A Good Old Dickens Novel

Sometime before Christmas, I felt like I’d been reading new novels for quite a while and it was time to get back to something 19th century. I went through my Dickens collection for a title I hadn’t read yet and found Little Dorrit. After Christmas, I took a break from it to read Say You’re One of Them for book club and Thicker Than Blood for review and finally finished Little Dorrit just before my next books for review arrived.

As I read the novel, I thought of how novels have changed in the last two hundred years. What Dickens wrote was hugely popular with the readers of his day, but wouldn’t make it past an editor today. Little Dorrit begins with a long (albeit beautiful) description of Marseilles that leaves the reader wondering when on earth we’re going to get into the story. More long passages of description and even longer bits of satirical commentary on the state of English politics are scattered throughout the book. Nowadays, we expect more action and less description.

Yet among those slow, boring passages are the parts that keep readers coming back to Dickens today: the sentences you want to read two or three times, because they are so perfect; the hilarious and easily pictured characters; and the plot twists and turns to figure out. Several characters in particular made me think “only Dickens.” One is Flora, who talks in long, run-on sentences that make hardly any sense. Another is Pancks, always described as a steam ship in his comings and goings and “dockings.”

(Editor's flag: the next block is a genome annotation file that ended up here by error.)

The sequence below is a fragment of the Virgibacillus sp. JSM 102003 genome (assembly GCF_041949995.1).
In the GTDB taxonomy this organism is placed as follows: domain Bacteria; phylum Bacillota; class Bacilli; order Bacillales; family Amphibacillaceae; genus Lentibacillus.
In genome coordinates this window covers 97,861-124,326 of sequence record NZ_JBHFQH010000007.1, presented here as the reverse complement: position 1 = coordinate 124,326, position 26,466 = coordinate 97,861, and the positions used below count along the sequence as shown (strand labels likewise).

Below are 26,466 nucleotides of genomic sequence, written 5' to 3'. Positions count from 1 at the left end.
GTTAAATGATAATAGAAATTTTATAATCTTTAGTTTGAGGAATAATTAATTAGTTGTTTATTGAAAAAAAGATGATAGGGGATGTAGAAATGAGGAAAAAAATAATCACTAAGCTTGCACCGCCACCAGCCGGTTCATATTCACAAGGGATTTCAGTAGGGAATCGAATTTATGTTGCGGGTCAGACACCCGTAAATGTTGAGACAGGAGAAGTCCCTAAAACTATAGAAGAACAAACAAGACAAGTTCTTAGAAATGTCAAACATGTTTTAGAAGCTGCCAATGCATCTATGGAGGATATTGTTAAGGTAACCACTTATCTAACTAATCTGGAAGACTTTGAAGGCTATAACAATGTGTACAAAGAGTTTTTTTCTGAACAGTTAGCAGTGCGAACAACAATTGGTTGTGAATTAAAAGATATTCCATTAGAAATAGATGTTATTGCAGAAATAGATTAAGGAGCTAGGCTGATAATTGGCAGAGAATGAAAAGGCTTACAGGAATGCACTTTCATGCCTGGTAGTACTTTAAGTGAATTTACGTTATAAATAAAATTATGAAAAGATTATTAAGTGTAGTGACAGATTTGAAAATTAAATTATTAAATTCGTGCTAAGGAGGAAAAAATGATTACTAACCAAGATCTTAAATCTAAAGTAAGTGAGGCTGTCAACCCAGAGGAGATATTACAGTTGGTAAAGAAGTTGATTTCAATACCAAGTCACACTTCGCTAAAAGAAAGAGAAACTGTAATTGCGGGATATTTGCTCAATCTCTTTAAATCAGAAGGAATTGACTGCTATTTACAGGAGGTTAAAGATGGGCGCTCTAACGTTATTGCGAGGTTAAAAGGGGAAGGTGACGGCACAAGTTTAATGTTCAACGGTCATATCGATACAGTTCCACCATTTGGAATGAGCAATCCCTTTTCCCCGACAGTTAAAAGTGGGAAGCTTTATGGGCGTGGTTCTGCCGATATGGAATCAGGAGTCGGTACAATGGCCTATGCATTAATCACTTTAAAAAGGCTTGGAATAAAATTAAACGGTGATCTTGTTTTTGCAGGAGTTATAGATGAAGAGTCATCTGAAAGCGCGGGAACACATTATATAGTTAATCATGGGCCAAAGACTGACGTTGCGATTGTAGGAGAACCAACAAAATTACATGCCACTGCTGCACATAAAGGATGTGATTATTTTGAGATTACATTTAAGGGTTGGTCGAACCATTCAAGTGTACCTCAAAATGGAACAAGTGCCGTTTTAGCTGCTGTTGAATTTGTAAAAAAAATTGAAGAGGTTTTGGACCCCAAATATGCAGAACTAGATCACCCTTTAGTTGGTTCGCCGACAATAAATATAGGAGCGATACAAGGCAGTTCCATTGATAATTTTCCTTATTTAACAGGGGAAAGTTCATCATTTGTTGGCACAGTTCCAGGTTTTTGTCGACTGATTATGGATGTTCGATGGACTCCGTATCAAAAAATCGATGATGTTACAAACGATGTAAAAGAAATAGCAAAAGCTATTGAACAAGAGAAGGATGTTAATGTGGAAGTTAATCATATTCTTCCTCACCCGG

One passage that caught my attention was far towards the end of the book. In a beautiful statement of faith, Little Dorrit tells her bitter old mistress, “Be guided only by the healer of the sick, the raiser of the dead, the friend of all who were afflicted and forlorn, the patient Master who shed tears of compassion for our infirmities. We cannot but be right if put all the rest away, and do everything of remembrance of Him. There is no vengeance and no infliction of suffering in His life, I am sure. There can be no confusion in following Him, and seeking for no other footsteps, I am certain!” That statement is all the more powerful because we have seen Little Dorrit live it out through the novel.

Bleak House and David Copperfield are probably still my favourite Dickens novels, but Little Dorrit was a good read too—a satisfying Dickens story of complicated connections and happy endings.

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  1. Loren Christie February 9, 2010
  2. Koala Bear Writer February 9, 2010
  3. Eileen Astels Watson February 8, 2010

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